Pop-up Shakespeare

Shakespeare appropriations are all over the place, turn on the TV and you’ll see the Tempest in IKEA’s latest commercial, or you might even come across him in the bathroom if you’re really lucky..

I must admit a health poster praising Macbeth seems an unusual use of Shakespeare..

Shakespeare it seems, sells. Perhaps it was this that led Disney to claim that The Lion King released in 1994 was influenced by Hamlet. Maybe Disney sat scratching their heads wondering how they could diversify their audience to include that tough crowd – academics – and this was the solution. Something tells me Elton John didn’t get the memo, or perhaps Hakuna Matata is a missing chorus from the bad quarto..

As my friend Yasmin pointed out, Oscars had a big role in this whole name checking business, “The Lion King producers were chasing an Oscar. Studios campaign aggressively and anything that can give them an edge will be used. And what better than Shakespeare to add to some gravitas to your cartoon right?” She has a point. Shakespeare like nothing else gives them an edge and they were probably still bitter about their unsuccessful nomination with Beauty and the Beast a couple of years before.

Shakespeare is renowned for getting quoted left right and centre. Hamlet or otherwise. But this can be dangerous, as Chesterton pointed out, “perhaps nothing has done so much to weaken the greatest of English achievements, and to leave it open to facile revolt or fatigued reaction, than the abominable habit of quoting Shakespeare without reading Shakespeare” and the worst crime of all came, of course, “from what are called Familiar Quotations, which were hardly even representative or self-explanatory quotations. In almost all the well-known passages from Shakespeare, to quote the passage is to miss the point”. This of course was captured dramatically in the Shakespeare lines which opened the Olympics back in 2012. These lines from The Tempest:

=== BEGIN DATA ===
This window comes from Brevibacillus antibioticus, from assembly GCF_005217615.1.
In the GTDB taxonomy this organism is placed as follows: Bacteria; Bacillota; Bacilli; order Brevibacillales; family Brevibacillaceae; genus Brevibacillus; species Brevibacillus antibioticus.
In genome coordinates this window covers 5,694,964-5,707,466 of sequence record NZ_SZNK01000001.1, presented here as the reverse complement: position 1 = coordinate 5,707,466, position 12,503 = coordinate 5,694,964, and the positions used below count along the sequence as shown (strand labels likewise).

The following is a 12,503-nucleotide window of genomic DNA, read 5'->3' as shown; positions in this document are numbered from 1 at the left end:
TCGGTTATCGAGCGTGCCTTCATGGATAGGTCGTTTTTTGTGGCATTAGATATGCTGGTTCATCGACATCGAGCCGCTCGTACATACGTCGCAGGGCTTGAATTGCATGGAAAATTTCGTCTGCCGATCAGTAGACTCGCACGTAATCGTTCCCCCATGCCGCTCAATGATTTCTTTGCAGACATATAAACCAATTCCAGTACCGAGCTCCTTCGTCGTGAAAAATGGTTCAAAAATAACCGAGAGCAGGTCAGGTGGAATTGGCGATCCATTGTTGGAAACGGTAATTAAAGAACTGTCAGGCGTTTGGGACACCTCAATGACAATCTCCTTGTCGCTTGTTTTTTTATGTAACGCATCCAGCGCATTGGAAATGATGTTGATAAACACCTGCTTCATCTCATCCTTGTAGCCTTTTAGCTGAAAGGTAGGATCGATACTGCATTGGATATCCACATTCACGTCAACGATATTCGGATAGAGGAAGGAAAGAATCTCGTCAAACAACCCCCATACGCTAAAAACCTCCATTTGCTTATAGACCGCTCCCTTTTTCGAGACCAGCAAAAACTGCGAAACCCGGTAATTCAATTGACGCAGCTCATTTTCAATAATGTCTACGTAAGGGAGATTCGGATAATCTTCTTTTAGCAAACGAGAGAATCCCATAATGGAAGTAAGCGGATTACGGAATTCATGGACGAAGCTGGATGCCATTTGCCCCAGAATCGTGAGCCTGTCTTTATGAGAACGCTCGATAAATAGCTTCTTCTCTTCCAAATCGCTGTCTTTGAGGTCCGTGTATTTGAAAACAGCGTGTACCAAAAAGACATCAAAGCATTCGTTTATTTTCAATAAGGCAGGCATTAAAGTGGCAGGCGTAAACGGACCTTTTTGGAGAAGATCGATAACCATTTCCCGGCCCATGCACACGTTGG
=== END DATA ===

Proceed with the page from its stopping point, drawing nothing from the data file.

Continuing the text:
Be not afeard; the isle is full of noises,
Sounds, and sweet airs, that give delight and hurt not.
Sometimes a thousand twangling instruments
Will hum about mine ears; and sometime voices,
That, if I then had waked after long sleep,
Will make me sleep again: and then, in dreaming,
The clouds methought would open, and show riches
Ready to drop upon me; that, when I waked,
I cried to dream again

Taken out of context can be somehow moulded to mean whatever the organisers wanted! Namely in this case to glorify the British Isles in true patriotic style – well any show which sees the Queen parachuting in to greet their subjects has got to be pushing the truth a little bit.. And no less it seems with Shakespeare.

Let’s raise our hats, with Branagh, to Shakespeare!